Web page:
Stephen King’s and Bram Stoker’s Night In
It’s a dark, rainy night in a small New England village. Fog can be seen wafting towards the hamlet over the top of Blighthaven Hill. The year is 1911, and in a few weeks, the first snowflakes will start blanketing the tiny burg. However, the people have been feeling the effects of the cold for a couple of months now.
Three have fallen to consumption thus far, their pale, sickly bodies interred in the nearby Blighthaven cemetery. A fourth, the priest’s son, is currently in bed with a fever, unlikely to survive the night.
As the village doctor snores the hours away in his shabby, yet oddly comfortable bed, he gets enveloped by a bright light and suddenly wakes up. As he snaps awake, he can hear knocking on his door. He gets up, puts on his slippers and robe, exits the bed chamber, and makes his way to the front door.
The knocking is only getting more fervent, and as he approaches the source, he can see a white light briefly flashing under the doorway. He reaches for the handle and opens the door. Despite obviously expecting the man to answer, the person on the other side almost tumbles inside the house.
“Once again…welcome to my house. Come freely. Go safely; and leave something of the happiness you bring,” says Bram Stoker, catching the priest by the shoulder so as not to fall down. Behind him, the novelist dressed in the doctor’s robe can see a gathering of villagers.
With a pleading look on his face and tears in his eyes, the priest asks him to come along. The villagers are convinced that a vampire is responsible for the recent deaths, and are sure that they’ve determined who it is. It had to be the first victim, a young woman in her early twenties.
The plan is to go up the hill to the cemetery, find the grave of the vampire, cut out its heart, put a stake through it, and then burn it. Looking at the priest like at a crazy person, Stoker glances behind him, visually searching for anyone who looks like they might listen to reason.
He notices an older gentleman standing somewhat away from the crowd, studying the increasingly riled up procession. Stoker then tells the priest that he’ll go with him, as long as they take it slow and meet back up in an hour.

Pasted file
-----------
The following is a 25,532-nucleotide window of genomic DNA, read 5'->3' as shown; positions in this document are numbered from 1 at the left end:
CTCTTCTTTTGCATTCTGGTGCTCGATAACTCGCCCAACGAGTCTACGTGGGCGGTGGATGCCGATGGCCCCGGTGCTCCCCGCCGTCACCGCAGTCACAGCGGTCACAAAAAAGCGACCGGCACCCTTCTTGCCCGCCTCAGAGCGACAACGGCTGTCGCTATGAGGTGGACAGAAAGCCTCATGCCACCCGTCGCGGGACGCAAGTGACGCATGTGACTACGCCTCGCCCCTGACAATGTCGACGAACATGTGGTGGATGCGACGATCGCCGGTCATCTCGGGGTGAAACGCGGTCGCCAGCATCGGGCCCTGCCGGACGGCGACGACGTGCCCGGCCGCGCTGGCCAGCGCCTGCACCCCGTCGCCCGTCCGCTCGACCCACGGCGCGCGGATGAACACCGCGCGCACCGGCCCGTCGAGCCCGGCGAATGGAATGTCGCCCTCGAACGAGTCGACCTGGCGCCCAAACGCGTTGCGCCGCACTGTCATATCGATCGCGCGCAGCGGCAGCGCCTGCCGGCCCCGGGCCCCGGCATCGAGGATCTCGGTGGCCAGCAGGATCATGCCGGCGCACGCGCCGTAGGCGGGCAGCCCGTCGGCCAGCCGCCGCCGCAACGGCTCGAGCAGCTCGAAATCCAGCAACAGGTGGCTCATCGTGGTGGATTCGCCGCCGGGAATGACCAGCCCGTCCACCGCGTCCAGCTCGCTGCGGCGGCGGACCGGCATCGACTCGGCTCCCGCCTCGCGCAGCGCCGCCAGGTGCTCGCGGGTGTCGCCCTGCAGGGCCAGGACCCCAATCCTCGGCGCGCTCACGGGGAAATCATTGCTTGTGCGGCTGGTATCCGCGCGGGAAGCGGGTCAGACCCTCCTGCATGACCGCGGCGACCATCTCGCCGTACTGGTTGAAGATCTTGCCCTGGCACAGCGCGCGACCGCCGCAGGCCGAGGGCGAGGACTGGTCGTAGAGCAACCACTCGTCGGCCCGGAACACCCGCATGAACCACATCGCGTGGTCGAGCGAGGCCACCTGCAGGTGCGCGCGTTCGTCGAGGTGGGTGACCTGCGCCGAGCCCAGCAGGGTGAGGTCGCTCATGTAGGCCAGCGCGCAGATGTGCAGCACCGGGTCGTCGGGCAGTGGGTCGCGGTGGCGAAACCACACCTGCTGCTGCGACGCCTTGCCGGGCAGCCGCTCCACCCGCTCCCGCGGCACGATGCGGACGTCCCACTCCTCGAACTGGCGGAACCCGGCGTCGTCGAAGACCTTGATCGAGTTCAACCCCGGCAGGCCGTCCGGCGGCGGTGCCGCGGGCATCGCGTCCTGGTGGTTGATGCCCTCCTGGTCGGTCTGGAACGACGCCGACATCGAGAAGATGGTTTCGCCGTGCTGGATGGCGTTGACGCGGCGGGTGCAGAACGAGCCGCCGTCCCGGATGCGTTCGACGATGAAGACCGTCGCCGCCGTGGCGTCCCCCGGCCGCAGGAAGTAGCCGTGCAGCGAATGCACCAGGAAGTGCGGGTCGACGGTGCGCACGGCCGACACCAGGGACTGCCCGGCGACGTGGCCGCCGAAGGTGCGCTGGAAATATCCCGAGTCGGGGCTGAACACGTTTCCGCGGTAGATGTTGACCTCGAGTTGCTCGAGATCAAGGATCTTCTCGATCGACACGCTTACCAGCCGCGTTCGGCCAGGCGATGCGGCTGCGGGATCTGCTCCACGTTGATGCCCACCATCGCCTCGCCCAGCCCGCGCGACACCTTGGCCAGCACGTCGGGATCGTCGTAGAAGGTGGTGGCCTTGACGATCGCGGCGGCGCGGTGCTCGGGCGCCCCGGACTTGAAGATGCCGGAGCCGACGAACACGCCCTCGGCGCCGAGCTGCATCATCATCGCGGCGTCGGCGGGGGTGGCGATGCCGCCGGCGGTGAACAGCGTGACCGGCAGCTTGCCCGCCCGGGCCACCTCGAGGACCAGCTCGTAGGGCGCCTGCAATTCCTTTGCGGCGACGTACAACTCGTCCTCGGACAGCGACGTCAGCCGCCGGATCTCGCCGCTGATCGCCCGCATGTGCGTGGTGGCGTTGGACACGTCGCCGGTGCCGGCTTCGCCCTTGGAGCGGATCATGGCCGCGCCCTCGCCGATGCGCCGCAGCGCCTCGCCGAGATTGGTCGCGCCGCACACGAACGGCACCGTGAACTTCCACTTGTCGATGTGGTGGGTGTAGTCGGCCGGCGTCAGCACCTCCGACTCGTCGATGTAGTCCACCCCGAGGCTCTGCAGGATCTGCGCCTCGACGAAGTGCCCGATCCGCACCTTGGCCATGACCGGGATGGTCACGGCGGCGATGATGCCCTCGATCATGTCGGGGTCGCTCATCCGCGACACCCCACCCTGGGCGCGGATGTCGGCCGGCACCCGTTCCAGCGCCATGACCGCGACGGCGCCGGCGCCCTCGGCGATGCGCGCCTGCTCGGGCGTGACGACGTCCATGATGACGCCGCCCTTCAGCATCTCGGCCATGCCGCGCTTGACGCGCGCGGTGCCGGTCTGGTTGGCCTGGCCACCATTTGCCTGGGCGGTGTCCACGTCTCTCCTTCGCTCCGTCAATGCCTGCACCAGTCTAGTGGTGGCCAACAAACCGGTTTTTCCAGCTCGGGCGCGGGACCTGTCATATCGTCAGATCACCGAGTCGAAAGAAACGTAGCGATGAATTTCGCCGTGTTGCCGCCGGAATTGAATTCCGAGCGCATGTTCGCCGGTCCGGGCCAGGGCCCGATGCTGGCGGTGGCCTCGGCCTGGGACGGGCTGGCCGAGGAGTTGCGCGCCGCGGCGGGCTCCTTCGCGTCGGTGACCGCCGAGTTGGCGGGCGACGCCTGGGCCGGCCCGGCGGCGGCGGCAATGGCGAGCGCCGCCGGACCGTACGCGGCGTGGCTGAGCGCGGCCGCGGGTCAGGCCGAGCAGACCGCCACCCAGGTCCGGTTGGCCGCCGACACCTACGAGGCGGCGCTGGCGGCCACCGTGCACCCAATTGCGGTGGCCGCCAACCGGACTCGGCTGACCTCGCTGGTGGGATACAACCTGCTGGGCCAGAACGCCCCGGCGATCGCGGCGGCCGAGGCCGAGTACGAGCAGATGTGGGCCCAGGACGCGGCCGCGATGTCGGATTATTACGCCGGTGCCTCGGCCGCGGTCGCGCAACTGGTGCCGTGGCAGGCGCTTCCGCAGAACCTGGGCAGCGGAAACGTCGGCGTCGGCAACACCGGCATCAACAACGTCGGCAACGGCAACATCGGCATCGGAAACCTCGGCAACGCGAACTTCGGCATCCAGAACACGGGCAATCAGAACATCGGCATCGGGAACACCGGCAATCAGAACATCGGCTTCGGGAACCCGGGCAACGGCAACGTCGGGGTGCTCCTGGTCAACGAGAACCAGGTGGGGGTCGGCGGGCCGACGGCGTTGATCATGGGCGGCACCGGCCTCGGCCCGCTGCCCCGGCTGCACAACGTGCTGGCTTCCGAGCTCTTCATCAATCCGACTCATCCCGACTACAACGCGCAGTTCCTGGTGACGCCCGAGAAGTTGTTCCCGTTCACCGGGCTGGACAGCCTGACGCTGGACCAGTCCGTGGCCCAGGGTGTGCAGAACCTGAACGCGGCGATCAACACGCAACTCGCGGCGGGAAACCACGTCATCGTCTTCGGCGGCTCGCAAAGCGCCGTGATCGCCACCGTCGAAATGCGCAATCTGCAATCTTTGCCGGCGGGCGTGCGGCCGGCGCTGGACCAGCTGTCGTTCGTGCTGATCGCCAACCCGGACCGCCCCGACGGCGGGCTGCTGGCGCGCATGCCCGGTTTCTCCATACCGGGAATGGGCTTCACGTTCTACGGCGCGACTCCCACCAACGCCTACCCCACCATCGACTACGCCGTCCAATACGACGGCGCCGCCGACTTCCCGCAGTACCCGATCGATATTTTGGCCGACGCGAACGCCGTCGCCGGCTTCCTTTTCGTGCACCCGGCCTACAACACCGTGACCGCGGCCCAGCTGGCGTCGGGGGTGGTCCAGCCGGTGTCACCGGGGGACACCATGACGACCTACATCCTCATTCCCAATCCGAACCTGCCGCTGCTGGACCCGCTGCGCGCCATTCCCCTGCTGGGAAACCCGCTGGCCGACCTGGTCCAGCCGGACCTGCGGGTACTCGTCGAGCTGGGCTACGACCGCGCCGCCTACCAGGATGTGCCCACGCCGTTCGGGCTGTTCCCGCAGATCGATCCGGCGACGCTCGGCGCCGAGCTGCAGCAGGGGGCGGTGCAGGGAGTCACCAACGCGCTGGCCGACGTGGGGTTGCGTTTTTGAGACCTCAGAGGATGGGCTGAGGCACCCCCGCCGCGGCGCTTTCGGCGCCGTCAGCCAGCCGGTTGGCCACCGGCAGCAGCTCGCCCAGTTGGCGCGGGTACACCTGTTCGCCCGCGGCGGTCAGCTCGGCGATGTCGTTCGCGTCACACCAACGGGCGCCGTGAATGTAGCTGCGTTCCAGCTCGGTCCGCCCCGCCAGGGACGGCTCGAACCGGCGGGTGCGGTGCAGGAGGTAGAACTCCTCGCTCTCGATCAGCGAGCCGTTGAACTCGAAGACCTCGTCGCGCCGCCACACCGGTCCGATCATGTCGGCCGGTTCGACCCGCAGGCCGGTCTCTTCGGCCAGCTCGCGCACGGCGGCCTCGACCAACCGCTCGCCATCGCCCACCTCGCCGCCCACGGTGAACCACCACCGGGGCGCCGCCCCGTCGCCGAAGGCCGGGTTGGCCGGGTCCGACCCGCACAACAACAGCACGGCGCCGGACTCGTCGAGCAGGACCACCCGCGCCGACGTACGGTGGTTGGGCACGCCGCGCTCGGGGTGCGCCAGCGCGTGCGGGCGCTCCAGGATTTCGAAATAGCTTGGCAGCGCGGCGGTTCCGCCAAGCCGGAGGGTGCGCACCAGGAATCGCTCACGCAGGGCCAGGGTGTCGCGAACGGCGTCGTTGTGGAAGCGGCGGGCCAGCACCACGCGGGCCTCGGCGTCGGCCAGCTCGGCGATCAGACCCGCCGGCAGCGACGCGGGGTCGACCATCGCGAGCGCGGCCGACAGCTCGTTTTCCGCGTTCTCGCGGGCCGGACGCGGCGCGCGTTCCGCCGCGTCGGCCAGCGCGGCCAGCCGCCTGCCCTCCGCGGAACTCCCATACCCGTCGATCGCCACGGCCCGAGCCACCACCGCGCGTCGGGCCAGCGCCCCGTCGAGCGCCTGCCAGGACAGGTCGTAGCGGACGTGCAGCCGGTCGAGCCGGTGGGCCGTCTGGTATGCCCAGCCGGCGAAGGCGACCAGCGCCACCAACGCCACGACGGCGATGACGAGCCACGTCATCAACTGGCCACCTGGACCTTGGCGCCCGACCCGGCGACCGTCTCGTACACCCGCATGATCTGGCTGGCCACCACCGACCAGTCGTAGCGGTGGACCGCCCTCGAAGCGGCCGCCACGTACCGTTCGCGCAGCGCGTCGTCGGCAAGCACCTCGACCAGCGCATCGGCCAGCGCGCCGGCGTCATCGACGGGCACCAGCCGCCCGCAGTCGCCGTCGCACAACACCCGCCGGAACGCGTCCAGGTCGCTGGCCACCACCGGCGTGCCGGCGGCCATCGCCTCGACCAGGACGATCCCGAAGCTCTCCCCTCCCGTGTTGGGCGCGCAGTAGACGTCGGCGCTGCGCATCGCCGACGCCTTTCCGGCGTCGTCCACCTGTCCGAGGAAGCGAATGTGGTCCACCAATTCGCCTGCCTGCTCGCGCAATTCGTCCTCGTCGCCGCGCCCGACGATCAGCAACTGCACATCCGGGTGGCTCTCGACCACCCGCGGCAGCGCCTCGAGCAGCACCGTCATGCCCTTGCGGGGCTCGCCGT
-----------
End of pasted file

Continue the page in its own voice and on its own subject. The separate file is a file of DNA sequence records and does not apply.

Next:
Hesitantly, the priest agrees, looking like a man on the brink of a mental breakdown. He somehow manages to convince the townsfolk to meet in the town center in one hour’s time. In the meanwhile, they are to prepare torches, stakes, pitchforks, crucifixes, and anything else they might think can put a dent in the undead’s plans.
As the crowd disperses, the observant gentleman seems to remain behind, wanting to talk to the novelist. Stoker invites the man inside for a warm beverage. The stranger agrees, enters the house, and takes a seat as Stoker starts boiling the water.
“Listen to them, the children of the night. What music they make!” says Stoker, pointing at the lingering crowd through the window.
“Monsters are real, and ghosts are real too. They live inside us, and sometimes, they win,” replies Stephen King, as if that was a good explanation for why a bunch of villagers was going to desecrate a young woman’s body.
“I sometimes think we must be all mad and that we shall wake to sanity in strait-waistcoats,” replies Bram Stoker, shaking his head in frustration.
“We make up horrors to help us cope with the real ones,” explains King in a calm tone of voice, rubbing his right knee as if the weather is upsetting his bones.
“Do you not think that there are things which you cannot understand, and yet which are; that some people see things that others cannot?” asks Stoker in an unbelieving, yet hopeful tone.
“The thing under my bed waiting to grab my ankle isn’t real. I know that, and I also know that if I’m careful to keep my foot under the covers, it will never be able to grab my ankle,” replies King.